READ ALOUD Finders Keepers by Will and Nicholas, published by Voyager Books Harcourt Brace & Co. (Winner of the Caldecott Medal).
After reading, ask children to think back to the beginning of the story when the dogs found the bone. Ask them who they think should get the bone.
Explain that if Nap and Winkle were people and had a dispute over who owned something, one might hire a lawyer and file a lawsuit against the other. The one who got sued would hire his own lawyer. The lawyers would present Nap and Winkle’s point of view at a trial, where a jury would decide who owns the bone. A judge would be in charge of the trial to make sure all the legal rules are followed.
Explain that in the United States, trials are the method we use to determine whether someone has done something illegal or improper according to our laws. There are criminal trials and civil trials. When the police arrest someone for committing an illegal act, a criminal trial occurs. The result may be that the person arrested serves a sentence in a prison. The judge who oversees the trial decides what the sentence will be.
When a citizen sues another citizen and no arrests are involved, a civil trial occurs. Nap and Winkle’s trial would be a civil trial. The result may be that the person who is sued must pay an amount of money or give something to the person who filed the lawsuit.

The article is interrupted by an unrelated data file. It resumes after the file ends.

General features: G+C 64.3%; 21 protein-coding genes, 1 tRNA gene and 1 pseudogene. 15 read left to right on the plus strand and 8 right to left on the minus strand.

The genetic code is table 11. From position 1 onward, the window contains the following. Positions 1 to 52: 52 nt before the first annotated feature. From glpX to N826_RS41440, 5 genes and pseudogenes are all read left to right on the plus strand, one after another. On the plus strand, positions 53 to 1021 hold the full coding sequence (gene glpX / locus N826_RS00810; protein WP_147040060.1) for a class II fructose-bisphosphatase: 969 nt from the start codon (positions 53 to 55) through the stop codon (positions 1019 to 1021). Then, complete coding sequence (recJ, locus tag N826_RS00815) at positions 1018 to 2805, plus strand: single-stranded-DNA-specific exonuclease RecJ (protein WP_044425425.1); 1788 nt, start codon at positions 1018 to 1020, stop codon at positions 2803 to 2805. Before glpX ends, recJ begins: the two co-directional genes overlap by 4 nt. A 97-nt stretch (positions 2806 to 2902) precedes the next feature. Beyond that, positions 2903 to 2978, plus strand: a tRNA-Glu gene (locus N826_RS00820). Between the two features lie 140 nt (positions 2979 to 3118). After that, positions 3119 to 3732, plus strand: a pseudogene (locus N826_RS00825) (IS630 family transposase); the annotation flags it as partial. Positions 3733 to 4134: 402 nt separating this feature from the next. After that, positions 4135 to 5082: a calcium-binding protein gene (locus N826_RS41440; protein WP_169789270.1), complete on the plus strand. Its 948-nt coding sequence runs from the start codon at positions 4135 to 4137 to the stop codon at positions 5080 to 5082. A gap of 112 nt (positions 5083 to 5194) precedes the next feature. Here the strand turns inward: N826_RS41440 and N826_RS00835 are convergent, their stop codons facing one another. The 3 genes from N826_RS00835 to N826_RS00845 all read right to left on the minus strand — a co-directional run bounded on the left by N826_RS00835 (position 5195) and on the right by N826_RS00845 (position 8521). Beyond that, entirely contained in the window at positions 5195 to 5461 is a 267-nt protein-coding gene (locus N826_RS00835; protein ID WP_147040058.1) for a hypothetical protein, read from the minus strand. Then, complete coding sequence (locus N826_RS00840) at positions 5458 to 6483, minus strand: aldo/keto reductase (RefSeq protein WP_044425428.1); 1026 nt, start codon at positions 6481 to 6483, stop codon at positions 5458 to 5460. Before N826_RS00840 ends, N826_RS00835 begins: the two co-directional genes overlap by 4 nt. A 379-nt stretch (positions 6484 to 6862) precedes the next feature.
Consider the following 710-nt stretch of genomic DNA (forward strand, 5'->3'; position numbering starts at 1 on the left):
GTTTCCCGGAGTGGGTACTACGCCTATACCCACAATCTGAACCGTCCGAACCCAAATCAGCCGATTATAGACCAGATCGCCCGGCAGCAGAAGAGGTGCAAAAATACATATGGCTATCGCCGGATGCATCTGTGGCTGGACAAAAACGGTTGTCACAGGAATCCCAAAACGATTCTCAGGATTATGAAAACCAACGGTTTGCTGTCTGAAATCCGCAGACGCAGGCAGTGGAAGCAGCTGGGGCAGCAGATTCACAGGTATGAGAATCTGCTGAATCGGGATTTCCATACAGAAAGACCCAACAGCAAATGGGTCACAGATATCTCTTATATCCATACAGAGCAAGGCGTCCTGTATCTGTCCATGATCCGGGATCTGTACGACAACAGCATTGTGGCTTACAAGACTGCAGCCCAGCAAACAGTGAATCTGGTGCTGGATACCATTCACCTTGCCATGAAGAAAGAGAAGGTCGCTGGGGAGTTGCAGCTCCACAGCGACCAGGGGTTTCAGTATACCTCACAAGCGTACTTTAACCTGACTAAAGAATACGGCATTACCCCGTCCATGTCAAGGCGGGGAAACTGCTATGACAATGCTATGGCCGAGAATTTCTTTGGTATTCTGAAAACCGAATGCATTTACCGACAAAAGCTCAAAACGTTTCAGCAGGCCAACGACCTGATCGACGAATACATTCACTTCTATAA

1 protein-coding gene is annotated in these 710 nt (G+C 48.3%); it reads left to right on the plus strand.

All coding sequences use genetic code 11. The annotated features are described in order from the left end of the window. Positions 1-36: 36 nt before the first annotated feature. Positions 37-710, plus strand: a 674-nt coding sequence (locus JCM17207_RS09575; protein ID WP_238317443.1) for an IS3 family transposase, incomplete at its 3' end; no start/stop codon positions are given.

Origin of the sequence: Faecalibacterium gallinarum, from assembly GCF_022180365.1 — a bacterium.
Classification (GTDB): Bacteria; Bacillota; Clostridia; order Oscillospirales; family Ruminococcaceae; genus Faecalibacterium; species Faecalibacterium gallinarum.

The jury is made up of everyday people who do not know either person in the case. They listen to the evidence – the facts of the case discussed during the trial – and make a decision.
After hearing the evidence, the jury goes into a room alone and deliberates, which means they talk about the case and come to a decision. They go back into the courtroom and announce the decision, then the trial is over.
The jury system ensures that every citizen has a chance to play an important part in the justice process at least once during their lifetime. The jury system helps promote justice, fairness, and equality.